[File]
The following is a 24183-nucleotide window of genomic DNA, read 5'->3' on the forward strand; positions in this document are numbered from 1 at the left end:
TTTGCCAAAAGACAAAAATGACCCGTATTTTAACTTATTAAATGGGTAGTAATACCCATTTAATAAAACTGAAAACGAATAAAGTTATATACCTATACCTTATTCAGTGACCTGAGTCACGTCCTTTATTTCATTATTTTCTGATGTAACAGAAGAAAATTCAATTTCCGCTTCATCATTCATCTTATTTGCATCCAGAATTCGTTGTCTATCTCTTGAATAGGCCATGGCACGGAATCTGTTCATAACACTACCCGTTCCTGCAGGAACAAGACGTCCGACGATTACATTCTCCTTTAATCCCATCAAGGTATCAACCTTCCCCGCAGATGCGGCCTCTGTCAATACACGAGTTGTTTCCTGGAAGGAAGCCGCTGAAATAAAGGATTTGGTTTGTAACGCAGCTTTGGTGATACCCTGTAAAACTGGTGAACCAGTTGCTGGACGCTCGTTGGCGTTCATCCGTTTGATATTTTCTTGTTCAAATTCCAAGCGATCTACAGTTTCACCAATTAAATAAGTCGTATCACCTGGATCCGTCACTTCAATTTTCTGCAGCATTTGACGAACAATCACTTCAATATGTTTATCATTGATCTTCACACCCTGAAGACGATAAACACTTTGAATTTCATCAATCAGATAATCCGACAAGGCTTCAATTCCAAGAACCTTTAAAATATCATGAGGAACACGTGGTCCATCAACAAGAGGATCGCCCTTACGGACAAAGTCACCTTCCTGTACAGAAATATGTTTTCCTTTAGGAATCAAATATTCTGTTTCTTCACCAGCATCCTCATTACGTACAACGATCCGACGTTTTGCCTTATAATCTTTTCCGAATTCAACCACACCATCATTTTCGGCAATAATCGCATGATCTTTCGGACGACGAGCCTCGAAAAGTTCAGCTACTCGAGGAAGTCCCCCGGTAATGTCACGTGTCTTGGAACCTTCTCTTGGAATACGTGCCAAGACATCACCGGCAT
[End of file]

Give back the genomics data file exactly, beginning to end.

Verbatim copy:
The following is a 24183-nucleotide window of genomic DNA, read 5'->3' on the forward strand; positions in this document are numbered from 1 at the left end:
TTTGCCAAAAGACAAAAATGACCCGTATTTTAACTTATTAAATGGGTAGTAATACCCATTTAATAAAACTGAAAACGAATAAAGTTATATACCTATACCTTATTCAGTGACCTGAGTCACGTCCTTTATTTCATTATTTTCTGATGTAACAGAAGAAAATTCAATTTCCGCTTCATCATTCATCTTATTTGCATCCAGAATTCGTTGTCTATCTCTTGAATAGGCCATGGCACGGAATCTGTTCATAACACTACCCGTTCCTGCAGGAACAAGACGTCCGACGATTACATTCTCCTTTAATCCCATCAAGGTATCAACCTTCCCCGCAGATGCGGCCTCTGTCAATACACGAGTTGTTTCCTGGAAGGAAGCCGCTGAAATAAAGGATTTGGTTTGTAACGCAGCTTTGGTGATACCCTGTAAAACTGGTGAACCAGTTGCTGGACGCTCGTTGGCGTTCATCCGTTTGATATTTTCTTGTTCAAATTCCAAGCGATCTACAGTTTCACCAATTAAATAAGTCGTATCACCTGGATCCGTCACTTCAATTTTCTGCAGCATTTGACGAACAATCACTTCAATATGTTTATCATTGATCTTCACACCCTGAAGACGATAAACACTTTGAATTTCATCAATCAGATAATCCGACAAGGCTTCAATTCCAAGAACCTTTAAAATATCATGAGGAACACGTGGTCCATCAACAAGAGGATCGCCCTTACGGACAAAGTCACCTTCCTGTACAGAAATATGTTTTCCTTTAGGAATCAAATATTCTGTTTCTTCACCAGCATCCTCATTACGTACAACGATCCGACGTTTTGCCTTATAATCTTTTCCGAATTCAACCACACCATCATTTTCGGCAATAATCGCATGATCTTTCGGACGACGAGCCTCGAAAAGTTCAGCTACTCGAGGAAGTCCCCCGGTAATGTCACGTGTCTTGGAACCTTCTCTTGGAATACGTGCCAAGACATCACCGGCAT